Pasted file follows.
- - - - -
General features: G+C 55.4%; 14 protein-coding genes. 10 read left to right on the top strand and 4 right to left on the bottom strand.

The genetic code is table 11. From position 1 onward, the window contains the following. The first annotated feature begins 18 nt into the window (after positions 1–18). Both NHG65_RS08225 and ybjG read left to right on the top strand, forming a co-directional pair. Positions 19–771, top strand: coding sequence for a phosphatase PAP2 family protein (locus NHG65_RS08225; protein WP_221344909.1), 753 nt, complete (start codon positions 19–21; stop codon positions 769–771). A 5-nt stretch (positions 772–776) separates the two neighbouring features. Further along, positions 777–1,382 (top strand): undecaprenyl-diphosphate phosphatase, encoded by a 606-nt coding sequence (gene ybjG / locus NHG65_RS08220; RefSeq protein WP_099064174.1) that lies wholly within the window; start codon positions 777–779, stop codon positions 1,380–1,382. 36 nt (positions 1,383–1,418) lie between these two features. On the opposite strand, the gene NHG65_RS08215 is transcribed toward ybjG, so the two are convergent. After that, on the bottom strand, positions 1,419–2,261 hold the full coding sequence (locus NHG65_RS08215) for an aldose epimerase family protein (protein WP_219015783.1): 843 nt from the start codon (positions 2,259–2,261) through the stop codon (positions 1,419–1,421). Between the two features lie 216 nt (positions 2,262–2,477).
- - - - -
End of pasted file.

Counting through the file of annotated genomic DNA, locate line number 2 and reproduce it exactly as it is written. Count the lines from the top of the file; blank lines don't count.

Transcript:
The genetic code is table 11. From position 1 onward, the window contains the following. The first annotated feature begins 18 nt into the window (after positions 1–18). Both NHG65_RS08225 and ybjG read left to right on the top strand, forming a co-directional pair. Positions 19–771, top strand: coding sequence for a phosphatase PAP2 family protein (locus NHG65_RS08225; protein WP_221344909.1), 753 nt, complete (start codon positions 19–21; stop codon positions 769–771). A 5-nt stretch (positions 772–776) separates the two neighbouring features. Further along, positions 777–1,382 (top strand): undecaprenyl-diphosphate phosphatase, encoded by a 606-nt coding sequence (gene ybjG / locus NHG65_RS08220; RefSeq protein WP_099064174.1) that lies wholly within the window; start codon positions 777–779, stop codon positions 1,380–1,382. 36 nt (positions 1,383–1,418) lie between these two features. On the opposite strand, the gene NHG65_RS08215 is transcribed toward ybjG, so the two are convergent. After that, on the bottom strand, positions 1,419–2,261 hold the full coding sequence (locus NHG65_RS08215) for an aldose epimerase family protein (protein WP_219015783.1): 843 nt from the start codon (positions 2,259–2,261) through the stop codon (positions 1,419–1,421). Between the two features lie 216 nt (positions 2,262–2,477).